The Leinster Leader Ltd ((in Liquidation)) v Formpress Publishing Ltd

JudgeMr. Justice Robert Haughton
Judgment Date24 January 2024
Neutral Citation[2024] IECA 15
CourtCourt of Appeal (Ireland)
Docket NumberRecord Number: 2023/128
Leinster Leader Limited (In Liquidation)
Formpress Publishing Limited

[2024] IECA 15

Woulfe J.

Faherty J.

Haughton J.

Record Number: 2023/128

High Court Record Number: 2021/420S



JUDGMENT of Mr. Justice Robert Haughton delivered electronically on the 24 th day of January, 2024


. This is an appeal against the ex tempore judgment of Owens J. delivered in the High Court on 24 April 2023, and his order dated 24 April 2023 whereby he granted summary judgment against the appellant in the sum of €158,747.81, and whereby he ordered that the balance of the respondent's claim (which in total was for the sum of €178,376.31) be adjourned to plenary hearing. The trial judge also ordered that the appellant pay to the respondent the costs of the motion for summary judgment.


. The proceedings were commenced by summary summons issued on 12 July 2021. I will refer in this judgment to the respondent as “LLL” and the respondent's liquidator Mr. Declan de Lacey as “the liquidator”. The application for summary judgment issued on 7 December 2021, grounded on the affidavit sworn on 27 October 2021 by the liquidator. A replying affidavit of Eugene McCooey, financial controller of the appellant, was sworn on 16 March 2022. A supplemental affidavit was sworn by the liquidator on 18 May 2022 and a second replying affidavit was sworn by Mr. McCooey and filed on 2 June 2022. Two further affidavits were sworn by the liquidator, on 17 June 2022 and 24 April 2023. It is fair to say that the critical evidence was documentary or otherwise uncontested and the key areas of conflict related to the legal effect of the documents and admitted facts.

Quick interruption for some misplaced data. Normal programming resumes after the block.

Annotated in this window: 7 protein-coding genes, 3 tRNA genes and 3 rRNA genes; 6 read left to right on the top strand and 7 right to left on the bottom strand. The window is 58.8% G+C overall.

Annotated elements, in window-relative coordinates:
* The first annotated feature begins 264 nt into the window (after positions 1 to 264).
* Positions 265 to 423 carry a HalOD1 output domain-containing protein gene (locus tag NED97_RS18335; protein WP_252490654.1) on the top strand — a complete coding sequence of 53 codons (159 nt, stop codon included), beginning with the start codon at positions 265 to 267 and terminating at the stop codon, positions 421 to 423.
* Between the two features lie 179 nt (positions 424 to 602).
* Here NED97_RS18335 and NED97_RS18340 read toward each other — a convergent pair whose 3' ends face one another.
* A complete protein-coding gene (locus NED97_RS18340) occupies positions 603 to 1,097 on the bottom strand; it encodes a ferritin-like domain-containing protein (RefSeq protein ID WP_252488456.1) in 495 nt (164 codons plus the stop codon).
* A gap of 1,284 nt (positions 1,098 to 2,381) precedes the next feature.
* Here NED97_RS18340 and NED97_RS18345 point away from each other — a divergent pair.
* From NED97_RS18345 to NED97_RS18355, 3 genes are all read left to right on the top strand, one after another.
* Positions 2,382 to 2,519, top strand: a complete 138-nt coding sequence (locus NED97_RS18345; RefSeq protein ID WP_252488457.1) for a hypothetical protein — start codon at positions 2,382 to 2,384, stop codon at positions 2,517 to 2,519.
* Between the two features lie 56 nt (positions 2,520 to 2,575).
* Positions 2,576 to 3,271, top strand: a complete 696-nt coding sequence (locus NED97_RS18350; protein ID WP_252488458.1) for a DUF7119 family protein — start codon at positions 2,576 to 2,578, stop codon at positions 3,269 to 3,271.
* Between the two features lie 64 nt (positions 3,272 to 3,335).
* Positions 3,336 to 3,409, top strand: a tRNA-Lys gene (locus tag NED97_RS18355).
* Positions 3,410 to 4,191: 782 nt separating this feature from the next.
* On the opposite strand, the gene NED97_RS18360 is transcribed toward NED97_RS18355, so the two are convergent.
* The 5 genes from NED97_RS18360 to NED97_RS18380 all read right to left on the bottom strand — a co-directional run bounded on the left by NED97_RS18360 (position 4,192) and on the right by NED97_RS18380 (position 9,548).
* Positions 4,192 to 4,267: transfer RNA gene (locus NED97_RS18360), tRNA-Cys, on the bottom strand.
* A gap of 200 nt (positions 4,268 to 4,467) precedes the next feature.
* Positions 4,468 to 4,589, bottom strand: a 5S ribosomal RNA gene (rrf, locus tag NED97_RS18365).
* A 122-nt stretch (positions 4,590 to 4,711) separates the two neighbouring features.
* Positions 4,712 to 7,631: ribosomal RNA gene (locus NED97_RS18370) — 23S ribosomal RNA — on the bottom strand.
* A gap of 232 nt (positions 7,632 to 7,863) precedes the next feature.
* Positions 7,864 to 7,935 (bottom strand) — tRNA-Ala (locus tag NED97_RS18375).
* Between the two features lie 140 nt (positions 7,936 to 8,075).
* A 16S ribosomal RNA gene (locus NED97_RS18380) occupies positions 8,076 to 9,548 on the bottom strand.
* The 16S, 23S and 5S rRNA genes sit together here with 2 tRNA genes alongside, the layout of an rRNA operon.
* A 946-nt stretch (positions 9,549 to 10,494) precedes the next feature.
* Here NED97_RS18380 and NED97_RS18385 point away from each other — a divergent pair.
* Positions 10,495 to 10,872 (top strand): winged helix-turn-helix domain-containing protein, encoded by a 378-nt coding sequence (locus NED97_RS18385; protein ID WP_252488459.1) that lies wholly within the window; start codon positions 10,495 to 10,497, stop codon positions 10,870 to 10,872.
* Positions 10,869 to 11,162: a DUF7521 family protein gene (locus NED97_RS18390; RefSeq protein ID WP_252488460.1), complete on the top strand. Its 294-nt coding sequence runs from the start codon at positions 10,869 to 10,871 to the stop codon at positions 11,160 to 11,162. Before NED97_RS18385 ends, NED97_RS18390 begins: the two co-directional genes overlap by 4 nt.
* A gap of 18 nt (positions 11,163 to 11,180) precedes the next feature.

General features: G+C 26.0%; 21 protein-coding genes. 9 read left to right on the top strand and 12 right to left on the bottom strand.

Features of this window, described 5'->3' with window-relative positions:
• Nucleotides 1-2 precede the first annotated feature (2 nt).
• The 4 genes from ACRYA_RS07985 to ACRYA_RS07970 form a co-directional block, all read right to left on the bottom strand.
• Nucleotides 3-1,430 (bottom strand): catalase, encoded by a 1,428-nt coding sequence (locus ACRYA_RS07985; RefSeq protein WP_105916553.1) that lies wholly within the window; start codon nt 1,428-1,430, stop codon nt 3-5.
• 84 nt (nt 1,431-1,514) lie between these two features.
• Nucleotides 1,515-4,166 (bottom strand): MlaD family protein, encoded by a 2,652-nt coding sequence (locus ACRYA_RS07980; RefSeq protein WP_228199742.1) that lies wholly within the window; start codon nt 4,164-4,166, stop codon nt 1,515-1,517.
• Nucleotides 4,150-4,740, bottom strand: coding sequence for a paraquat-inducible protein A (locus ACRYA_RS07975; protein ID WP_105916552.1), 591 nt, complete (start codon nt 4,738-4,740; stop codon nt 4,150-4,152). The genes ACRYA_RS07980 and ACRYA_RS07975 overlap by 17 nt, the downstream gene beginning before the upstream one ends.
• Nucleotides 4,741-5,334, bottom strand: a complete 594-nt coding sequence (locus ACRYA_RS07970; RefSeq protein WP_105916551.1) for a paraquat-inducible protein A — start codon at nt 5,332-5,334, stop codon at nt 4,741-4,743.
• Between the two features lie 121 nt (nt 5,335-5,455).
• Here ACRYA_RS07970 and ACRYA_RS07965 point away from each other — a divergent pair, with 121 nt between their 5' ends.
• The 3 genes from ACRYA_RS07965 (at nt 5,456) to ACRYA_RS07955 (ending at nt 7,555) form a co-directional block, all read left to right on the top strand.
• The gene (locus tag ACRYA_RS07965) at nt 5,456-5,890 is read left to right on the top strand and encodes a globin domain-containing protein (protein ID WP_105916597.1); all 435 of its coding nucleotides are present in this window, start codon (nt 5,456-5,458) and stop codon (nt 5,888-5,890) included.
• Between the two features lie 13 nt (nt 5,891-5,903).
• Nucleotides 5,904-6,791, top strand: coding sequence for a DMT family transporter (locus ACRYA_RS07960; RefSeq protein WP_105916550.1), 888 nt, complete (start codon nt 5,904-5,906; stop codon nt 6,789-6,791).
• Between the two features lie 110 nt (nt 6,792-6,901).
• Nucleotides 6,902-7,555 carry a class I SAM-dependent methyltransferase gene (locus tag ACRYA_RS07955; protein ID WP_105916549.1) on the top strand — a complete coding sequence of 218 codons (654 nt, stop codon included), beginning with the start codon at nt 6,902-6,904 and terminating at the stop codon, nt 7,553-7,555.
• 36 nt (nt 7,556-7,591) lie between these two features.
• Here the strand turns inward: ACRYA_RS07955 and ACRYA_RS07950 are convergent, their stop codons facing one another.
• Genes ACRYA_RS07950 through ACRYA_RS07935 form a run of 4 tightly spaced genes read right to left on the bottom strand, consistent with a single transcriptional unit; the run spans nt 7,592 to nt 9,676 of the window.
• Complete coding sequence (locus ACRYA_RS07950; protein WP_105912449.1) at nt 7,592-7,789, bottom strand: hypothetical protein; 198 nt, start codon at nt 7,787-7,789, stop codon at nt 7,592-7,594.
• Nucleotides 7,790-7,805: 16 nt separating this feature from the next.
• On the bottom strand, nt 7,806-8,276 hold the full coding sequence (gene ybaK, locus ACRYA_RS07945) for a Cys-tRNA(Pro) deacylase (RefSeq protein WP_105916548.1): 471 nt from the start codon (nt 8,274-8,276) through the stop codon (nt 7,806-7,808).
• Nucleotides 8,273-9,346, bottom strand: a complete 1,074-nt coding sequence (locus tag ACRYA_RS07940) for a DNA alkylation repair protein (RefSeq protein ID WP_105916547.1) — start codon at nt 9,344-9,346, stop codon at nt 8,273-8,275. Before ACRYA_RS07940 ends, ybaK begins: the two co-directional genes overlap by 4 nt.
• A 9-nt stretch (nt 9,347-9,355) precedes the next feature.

. The pleaded claim in the summary summons is for the payment of rent arrears due and owing in respect of a premises situate at and known as The Tempest Buildings, Douglas Place, Crowe Street, Dundalk, County Louth (“the Property”).


. The Property is owned by SKA Management Limited (“SKA Management”). On 29 May 1999 SKA Management was struck off the Register of Companies for failing to file returns. Despite this, on 16 August 2000 SKA Management entered into a lease of the Property to the LLL (“the Superior Lease”) for a term of 25 years commencing on 16 August 2000 at a yearly rent of IR£24,000 payable in equal quarterly instalments commencing on 1 October 2000.


. LLL paid just one sum of IR£6,000 as rent, to be held by SKA Management's solicitors in trust pending restoration of SKA Management to the Register.


. By order of the High Court (Keane J.) made on 22 October 2018 SKA Management was restored to the Register pursuant to s. 738 of the Companies Act, 2014. Pursuant to s. 738(3) of the 2014 Act the effect of that restoration was that:

“…the company shall be deemed to have continued in existence as if it had not been struck off the register …”.

In In re Amantiss Enterprises Ltd [2002] 2 I.R. 177 O'Neill J. held that the equivalent words in s. 311(8) of the Companies Act, 1963 and s. 12(B) of the Companies (Amendment) Act, 1982 have the automatic effect of validating retrospectively all acts done in the name or on behalf of the company during the period between its dissolution and the restoration of its name to the register.” It was not disputed that s. 738(3) of the 2014 Act has the same automatic effect.